Sherman had some practical goals in mind, the most important being to cut the Confederate forces in half and end the Civil War. What, in my opinion, makes this a terrorist act was the excessive violence against a civilian population, a violence that may have been a product of anger stored up by years of combat. The Union Army used terror hoping to end the war. Clearly, the military objectives could have been achieved with less violence to civilians. Even today southerners hold the memory of Sherman in great contempt.

In World War II, the United States fire bombed Dresden and later dropped two atomic bombs on Japan. Although, of course, these actions caused terror, terror was not the primary objective. Winning the war and saving the lives of many American troops who would have died in a more prolonged war were the practical objectives.

The destruction of the World Trade Center buildings in New York City on September 11, 2001 was a pure terrorist act. The attackers saw the Center as a symbol of the new American Empire. Americans were told by their government that the attackers hated our freedom, that they hated democracy, and that they hated our way of life. The truth seems to be that the United States had placed military bases on what members of al-Qaeda and other groups considered to be holy ground. The United States ignored demands that the bases be removed. But the American people were never told by their government the real reasons behind the attacks.

If Mexico or Canada established military bases in the United States without our consent, many patriotic citizens would be ready to give their lives to eliminate the encroachment. The distinction between terrorists and freedom fighters becomes murky.

In more recent times, Donald Rumsfeld, as Secretary of Defense in the Bush cabinet from 2001 to 2006, arranged a Shock and Awe performance in Iraq that was displayed on American television. This was clearly designed to show off American military strength and to terrorize Iraqis into submission. Since it seems to have been unnecessary for the military conquest of Iraq, one can only call Shock and Awe an act of terrorism.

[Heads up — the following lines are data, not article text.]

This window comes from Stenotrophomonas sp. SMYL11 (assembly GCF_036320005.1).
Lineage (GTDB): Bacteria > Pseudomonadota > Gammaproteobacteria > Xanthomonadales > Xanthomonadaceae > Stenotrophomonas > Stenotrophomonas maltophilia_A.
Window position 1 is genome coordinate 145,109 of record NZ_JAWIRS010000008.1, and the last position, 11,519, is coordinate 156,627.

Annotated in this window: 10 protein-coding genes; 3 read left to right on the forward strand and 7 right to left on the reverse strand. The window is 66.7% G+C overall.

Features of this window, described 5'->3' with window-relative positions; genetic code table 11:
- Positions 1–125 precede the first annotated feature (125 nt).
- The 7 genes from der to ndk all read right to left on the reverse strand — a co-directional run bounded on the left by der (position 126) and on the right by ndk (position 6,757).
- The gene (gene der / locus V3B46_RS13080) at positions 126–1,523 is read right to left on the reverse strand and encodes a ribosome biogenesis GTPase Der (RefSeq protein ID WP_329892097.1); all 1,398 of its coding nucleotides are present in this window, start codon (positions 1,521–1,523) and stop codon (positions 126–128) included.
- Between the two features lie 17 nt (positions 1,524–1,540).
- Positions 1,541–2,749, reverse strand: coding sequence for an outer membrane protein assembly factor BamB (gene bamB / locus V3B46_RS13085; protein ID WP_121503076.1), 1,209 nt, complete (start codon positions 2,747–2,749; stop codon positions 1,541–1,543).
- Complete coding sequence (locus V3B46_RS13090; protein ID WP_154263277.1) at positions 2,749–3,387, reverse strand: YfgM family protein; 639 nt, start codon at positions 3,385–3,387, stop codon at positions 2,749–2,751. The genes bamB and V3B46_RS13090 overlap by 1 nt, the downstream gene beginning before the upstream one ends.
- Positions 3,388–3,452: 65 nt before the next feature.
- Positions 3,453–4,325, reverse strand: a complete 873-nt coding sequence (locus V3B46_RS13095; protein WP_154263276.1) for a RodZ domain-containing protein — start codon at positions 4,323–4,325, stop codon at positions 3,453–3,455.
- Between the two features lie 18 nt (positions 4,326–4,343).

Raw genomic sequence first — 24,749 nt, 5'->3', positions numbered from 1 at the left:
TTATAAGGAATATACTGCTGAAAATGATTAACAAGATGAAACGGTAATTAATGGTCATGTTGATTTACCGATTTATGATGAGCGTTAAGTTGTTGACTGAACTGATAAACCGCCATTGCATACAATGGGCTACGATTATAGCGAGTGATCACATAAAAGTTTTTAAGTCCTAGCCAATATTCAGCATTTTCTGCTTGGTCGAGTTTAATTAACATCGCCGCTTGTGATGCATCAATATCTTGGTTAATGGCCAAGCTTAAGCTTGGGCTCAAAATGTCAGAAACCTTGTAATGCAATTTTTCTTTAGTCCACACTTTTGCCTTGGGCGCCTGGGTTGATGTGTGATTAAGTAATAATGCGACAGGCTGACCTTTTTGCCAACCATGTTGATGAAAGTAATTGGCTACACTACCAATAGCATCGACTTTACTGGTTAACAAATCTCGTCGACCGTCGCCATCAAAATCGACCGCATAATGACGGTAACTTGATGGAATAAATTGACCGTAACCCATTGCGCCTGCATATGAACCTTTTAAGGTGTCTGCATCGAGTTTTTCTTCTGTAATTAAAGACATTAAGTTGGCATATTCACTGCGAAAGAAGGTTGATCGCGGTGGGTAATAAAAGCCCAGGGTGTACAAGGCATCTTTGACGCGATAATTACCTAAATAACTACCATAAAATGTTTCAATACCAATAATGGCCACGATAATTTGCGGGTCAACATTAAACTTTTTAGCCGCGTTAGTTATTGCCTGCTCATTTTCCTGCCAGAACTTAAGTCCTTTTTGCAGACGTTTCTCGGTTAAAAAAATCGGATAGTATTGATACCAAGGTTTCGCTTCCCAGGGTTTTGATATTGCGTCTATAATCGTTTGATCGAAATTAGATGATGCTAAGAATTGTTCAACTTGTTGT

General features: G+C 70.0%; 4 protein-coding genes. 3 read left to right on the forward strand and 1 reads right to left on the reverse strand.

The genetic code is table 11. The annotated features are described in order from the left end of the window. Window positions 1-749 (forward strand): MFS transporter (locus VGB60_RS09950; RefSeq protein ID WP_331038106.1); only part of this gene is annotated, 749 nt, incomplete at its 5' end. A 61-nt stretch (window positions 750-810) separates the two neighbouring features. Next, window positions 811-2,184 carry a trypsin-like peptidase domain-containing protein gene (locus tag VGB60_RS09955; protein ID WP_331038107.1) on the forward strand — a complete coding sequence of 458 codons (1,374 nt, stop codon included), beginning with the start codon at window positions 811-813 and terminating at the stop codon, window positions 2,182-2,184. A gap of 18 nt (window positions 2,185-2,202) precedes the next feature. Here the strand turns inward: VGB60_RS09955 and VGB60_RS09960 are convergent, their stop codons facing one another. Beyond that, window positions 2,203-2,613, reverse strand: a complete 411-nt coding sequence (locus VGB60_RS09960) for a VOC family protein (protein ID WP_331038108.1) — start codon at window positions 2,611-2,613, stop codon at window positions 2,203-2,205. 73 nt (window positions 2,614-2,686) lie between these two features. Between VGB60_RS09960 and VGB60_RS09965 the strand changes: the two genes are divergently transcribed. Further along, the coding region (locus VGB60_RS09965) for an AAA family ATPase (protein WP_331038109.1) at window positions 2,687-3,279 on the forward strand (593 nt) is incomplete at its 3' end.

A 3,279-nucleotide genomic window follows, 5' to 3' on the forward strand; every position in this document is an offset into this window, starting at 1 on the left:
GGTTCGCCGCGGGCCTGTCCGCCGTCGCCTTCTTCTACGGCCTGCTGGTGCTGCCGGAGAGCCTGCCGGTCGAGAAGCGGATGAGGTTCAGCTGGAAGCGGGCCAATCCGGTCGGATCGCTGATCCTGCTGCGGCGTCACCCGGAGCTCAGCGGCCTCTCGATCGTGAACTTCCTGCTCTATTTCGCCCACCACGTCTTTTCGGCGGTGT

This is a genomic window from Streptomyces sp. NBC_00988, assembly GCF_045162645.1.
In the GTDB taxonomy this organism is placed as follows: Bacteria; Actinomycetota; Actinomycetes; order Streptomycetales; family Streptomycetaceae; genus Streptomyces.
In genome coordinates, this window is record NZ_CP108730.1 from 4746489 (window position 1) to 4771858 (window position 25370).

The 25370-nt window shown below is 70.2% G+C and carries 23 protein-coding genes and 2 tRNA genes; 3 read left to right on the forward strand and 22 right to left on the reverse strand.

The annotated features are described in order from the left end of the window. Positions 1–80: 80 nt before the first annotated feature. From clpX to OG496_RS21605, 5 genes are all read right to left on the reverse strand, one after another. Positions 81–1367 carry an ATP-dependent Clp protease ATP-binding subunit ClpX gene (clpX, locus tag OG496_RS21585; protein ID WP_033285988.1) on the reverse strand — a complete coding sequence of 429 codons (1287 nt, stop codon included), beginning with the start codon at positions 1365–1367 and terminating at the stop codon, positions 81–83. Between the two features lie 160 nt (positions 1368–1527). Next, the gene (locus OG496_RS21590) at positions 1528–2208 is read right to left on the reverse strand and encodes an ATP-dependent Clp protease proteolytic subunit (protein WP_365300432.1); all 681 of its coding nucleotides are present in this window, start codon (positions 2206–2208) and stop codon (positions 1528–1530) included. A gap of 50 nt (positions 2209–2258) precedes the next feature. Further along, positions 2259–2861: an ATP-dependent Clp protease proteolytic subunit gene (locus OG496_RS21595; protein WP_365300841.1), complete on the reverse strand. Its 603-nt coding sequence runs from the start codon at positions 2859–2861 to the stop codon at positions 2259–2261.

Rumsfeld simply re-invented Hitler's blitzkrieg.

Among acts of great violence, terrorism stands apart because (1) it selects a symbolic target, and (2) the terrorist holds the irrational view that destroying the symbol will somehow destroy the real enemy. Terrorism produces few good results, and the lasting price for exercising irrational behavior is usually very high.

Of course, we must always defend against terrorist possibilities, but if people hate us, we need to understand the roots of that hatred. Even if we cannot accept them, we must try to understand the grievances of would-be terrorists. They will always tell us of their anger long before they begin to plan their attacks. We must understand the emotional psychology of the terrorists. If someone has been the victim of religious or cultural indoctrination, we need to work with them at that level as well as we can.

The traditional tactics and weapons of war seem inappropriate to the problem of terrorism. Could we learn to win friends and influence those who disagree with us and still avoid appeasement? It's worth a good try. There is now some hope that we will begin to invade our opponents with reasoned diplomacy before we have to send in the bombs and the troops. Naturally, we may have to admit that we in the United States are not always right on every issue. It helps to understand that narcissism is a phase most of us pass through as children; in an adult, however, it is a severe mental illness.

(Julian I. Taber, Ph.D. is author of Addictions Anonymous: Outgrowing Addiction with a Universal, Secular Program of Self-Development: ISBN 978-1-60145-647-2, or go to: